Hot lady in more ways than one!  Just kidding!

Taken with my Panasonic Lumix LX7 – a handy little camera with a great lens.  Only 10mp but who needs more.   I purposely slowed down the shutter just a bit to get some movement blur – especially the flames. 

Panasonic Lumix LX7 | 17.7mm | 1/125s at f/2.3

 

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Hey Mister!

Hey Mister!  What ya doin’ down there?

The things you see laying on the ground in Menasha!  This was taken on a Thursday evening while watching the clouds go by. 

You don’t need a fancy camera – just carry a camera with you and have it ready at all times.

Panasonic Lumix LX7 | 4.7mm f/3.2 | 1/250s

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Just Sittin’ Here

I’m just sitting here – enjoying the cool water!  Well, maybe not.  Given the river I don’t think I would be making friends if I had actually sent her out there so this is just a composition i.e. Photoshop job!  Just 2 pictures blended together and so much fun!

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Great Lakes Waterfall Tour

For our wedding anniversary this year we went of a tour of waterfalls between Neenah and the Minnesota / Canada border.  I had 33 on my list and we managed to visit 26.  The good news was the heavy rains lately made for spectacular water falls!  The bad news was the heavy rains lately made for lots of mud and some of the falls were unaccessable.   Oh well, that is life.  Enjoy a few of the falls below.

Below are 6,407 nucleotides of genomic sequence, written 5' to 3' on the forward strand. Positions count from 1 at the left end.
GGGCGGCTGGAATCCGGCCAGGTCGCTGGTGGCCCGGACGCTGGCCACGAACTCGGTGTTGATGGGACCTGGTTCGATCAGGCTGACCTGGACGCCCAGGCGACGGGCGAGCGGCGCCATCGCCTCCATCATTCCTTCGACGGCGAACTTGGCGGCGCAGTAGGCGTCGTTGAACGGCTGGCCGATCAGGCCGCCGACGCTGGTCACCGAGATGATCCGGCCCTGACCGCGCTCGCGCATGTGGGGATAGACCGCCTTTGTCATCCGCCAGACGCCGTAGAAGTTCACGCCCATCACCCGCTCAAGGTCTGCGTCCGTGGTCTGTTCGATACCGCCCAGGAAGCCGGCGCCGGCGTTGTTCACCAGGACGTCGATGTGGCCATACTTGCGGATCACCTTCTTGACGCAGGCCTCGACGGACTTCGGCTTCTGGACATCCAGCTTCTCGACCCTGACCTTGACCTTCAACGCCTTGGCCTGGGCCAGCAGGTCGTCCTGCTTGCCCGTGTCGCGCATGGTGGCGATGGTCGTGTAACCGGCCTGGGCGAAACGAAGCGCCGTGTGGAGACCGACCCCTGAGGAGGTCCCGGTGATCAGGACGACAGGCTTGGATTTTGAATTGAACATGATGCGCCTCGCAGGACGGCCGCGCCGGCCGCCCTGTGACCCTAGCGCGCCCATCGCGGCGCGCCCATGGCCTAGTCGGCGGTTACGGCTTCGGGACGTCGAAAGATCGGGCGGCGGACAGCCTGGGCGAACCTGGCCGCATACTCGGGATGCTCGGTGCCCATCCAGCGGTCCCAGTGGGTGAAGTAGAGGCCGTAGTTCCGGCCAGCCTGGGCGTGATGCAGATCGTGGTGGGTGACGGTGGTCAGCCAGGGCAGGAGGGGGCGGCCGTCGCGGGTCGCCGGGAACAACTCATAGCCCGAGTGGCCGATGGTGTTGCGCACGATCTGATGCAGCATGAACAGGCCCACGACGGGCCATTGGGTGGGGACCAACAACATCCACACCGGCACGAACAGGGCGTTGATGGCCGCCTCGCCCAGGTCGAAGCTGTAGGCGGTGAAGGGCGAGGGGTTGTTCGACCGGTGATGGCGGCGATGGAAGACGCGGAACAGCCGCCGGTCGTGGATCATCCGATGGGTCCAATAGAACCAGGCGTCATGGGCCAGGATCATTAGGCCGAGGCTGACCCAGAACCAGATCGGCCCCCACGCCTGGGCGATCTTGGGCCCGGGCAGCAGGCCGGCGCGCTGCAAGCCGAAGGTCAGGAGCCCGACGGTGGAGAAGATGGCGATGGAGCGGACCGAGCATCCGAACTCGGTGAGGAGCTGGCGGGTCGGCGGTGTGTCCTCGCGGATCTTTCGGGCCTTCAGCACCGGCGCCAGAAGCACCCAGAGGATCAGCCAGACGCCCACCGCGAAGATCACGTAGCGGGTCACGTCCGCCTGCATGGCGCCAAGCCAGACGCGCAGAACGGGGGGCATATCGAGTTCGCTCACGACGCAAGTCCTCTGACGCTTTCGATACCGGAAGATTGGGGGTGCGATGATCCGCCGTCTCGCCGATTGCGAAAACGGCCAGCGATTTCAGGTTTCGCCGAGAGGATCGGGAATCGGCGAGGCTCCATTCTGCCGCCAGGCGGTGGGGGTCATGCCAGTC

Coming soon – a water fall tutorial!

Posted in Blog, Landscapes Tagged |

Confirmation – 2017

Again this year I did the pictures for St. Mark’s confirmation. 

Such a nice group of young adults! 

Group pictures can be a challenge especially at St. Mark’s where there is a lot of back light from the windows at the front of the church.  The natural light has to be balanced with the flash on the people to turn out correctly.  I used 2 Alien Bees B800 strobes with 64 in white shoot through umbrellas.  The strobes were placed just behind and above me to the left and the right.

Everything was shot in manual.  Knowing I wanted most everything in focus I set my EF 24-105 lens to f/11.  I then did a few shots without strobe to get the background reasonably bright.  It worked out that 1/50 sec at ISO 400 gave me a good background.  I then set the strobes at about 1/8 power and did a few test shots.  The goal here is to get a good exposure without blowing out any of the details – I specifically looked at the white gowns to make sure they were properly exposed.  

So the recipe here is:

  1. Set the camera in manual
  2. Set the aperture for the depth of field you desire
  3. Set the shutter speed and ISO to get a reasonable background exposure with the flash off
  4. Turn on the flash and set the flash power to light your group being careful not to over expose the highlights

 

Canon 5d mkIII | Canon EF24-105 f/4 L | 1/50s at f/11 | 2 Alien Bees B800 strobes at 1/8 power

 

 

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How to Photograph a Sunset – Part IV

I love sunsets!  There is just something so stirring about the end of the day.  It is almost magical for me.  Of course I also love sunrises.  I just don’t love getting up in time for the sunrise.